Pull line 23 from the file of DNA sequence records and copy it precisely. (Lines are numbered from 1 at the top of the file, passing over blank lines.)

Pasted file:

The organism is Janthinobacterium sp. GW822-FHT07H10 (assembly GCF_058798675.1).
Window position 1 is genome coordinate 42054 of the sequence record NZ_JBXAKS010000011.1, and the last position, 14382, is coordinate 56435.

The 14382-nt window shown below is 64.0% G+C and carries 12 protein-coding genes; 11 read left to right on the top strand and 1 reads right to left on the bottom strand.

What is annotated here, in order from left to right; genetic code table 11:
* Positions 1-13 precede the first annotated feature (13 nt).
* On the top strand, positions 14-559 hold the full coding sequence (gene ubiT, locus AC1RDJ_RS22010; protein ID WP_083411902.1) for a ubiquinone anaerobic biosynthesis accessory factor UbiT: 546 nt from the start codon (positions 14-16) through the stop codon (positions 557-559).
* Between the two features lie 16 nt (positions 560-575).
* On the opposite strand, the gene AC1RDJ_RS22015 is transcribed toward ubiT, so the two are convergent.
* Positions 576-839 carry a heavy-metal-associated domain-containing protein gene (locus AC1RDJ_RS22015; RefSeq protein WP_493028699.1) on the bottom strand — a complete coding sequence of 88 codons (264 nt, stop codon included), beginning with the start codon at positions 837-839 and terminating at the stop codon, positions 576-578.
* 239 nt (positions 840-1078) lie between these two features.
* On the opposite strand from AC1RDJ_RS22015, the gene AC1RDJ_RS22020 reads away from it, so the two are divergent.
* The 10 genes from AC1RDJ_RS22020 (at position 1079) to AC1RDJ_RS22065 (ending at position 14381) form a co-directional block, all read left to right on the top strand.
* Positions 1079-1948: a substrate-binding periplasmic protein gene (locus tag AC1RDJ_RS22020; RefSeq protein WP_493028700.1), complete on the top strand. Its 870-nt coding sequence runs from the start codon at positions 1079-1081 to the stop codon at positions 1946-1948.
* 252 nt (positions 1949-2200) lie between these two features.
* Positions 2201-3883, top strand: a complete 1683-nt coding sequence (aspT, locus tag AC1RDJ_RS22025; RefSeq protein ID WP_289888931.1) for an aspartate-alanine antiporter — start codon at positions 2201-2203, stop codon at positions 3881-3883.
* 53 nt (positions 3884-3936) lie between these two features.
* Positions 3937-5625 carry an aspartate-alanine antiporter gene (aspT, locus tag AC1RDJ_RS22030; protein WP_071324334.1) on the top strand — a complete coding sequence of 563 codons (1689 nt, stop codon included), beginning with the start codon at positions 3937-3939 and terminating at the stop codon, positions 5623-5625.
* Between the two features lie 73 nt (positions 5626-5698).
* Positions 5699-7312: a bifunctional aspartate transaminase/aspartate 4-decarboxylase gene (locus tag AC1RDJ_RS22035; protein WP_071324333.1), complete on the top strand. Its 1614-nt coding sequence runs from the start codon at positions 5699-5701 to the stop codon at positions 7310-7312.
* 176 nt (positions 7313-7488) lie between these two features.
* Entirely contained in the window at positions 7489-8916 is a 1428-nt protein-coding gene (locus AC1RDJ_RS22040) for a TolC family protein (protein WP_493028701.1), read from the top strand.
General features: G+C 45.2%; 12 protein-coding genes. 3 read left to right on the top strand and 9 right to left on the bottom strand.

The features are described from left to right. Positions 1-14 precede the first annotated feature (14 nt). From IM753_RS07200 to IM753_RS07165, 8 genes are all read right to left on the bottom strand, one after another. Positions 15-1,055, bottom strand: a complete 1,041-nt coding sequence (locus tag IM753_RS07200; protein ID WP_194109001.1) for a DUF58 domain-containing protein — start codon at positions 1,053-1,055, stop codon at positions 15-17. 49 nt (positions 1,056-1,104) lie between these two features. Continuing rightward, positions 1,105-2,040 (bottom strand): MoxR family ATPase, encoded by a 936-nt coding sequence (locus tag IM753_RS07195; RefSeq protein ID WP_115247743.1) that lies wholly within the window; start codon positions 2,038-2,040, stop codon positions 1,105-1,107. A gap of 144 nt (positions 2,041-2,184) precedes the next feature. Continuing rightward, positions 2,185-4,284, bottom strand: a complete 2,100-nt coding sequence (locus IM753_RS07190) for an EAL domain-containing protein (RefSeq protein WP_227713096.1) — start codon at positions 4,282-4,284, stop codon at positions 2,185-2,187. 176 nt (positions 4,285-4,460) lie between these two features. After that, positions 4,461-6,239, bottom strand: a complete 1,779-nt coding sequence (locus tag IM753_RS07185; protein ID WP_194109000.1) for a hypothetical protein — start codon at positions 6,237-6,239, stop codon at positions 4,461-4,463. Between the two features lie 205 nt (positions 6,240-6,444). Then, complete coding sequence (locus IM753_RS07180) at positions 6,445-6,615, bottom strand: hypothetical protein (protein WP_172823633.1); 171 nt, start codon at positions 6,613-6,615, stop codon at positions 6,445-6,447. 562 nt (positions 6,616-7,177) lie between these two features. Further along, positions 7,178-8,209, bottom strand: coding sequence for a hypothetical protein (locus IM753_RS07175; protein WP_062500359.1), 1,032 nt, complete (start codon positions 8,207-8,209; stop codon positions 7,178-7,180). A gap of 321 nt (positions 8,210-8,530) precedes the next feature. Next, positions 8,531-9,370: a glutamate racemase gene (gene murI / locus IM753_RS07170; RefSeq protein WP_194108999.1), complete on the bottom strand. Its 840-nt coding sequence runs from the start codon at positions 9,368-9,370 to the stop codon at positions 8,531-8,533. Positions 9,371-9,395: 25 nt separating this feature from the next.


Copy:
The features are described from left to right. Positions 1-14 precede the first annotated feature (14 nt). From IM753_RS07200 to IM753_RS07165, 8 genes are all read right to left on the bottom strand, one after another. Positions 15-1,055, bottom strand: a complete 1,041-nt coding sequence (locus tag IM753_RS07200; protein ID WP_194109001.1) for a DUF58 domain-containing protein — start codon at positions 1,053-1,055, stop codon at positions 15-17. 49 nt (positions 1,056-1,104) lie between these two features. Continuing rightward, positions 1,105-2,040 (bottom strand): MoxR family ATPase, encoded by a 936-nt coding sequence (locus tag IM753_RS07195; RefSeq protein ID WP_115247743.1) that lies wholly within the window; start codon positions 2,038-2,040, stop codon positions 1,105-1,107. A gap of 144 nt (positions 2,041-2,184) precedes the next feature. Continuing rightward, positions 2,185-4,284, bottom strand: a complete 2,100-nt coding sequence (locus IM753_RS07190) for an EAL domain-containing protein (RefSeq protein WP_227713096.1) — start codon at positions 4,282-4,284, stop codon at positions 2,185-2,187. 176 nt (positions 4,285-4,460) lie between these two features. After that, positions 4,461-6,239, bottom strand: a complete 1,779-nt coding sequence (locus tag IM753_RS07185; protein ID WP_194109000.1) for a hypothetical protein — start codon at positions 6,237-6,239, stop codon at positions 4,461-4,463. Between the two features lie 205 nt (positions 6,240-6,444). Then, complete coding sequence (locus IM753_RS07180) at positions 6,445-6,615, bottom strand: hypothetical protein (protein WP_172823633.1); 171 nt, start codon at positions 6,613-6,615, stop codon at positions 6,445-6,447. 562 nt (positions 6,616-7,177) lie between these two features. Further along, positions 7,178-8,209, bottom strand: coding sequence for a hypothetical protein (locus IM753_RS07175; protein WP_062500359.1), 1,032 nt, complete (start codon positions 8,207-8,209; stop codon positions 7,178-7,180). A gap of 321 nt (positions 8,210-8,530) precedes the next feature. Next, positions 8,531-9,370: a glutamate racemase gene (gene murI / locus IM753_RS07170; RefSeq protein WP_194108999.1), complete on the bottom strand. Its 840-nt coding sequence runs from the start codon at positions 9,368-9,370 to the stop codon at positions 8,531-8,533. Positions 9,371-9,395: 25 nt separating this feature from the next.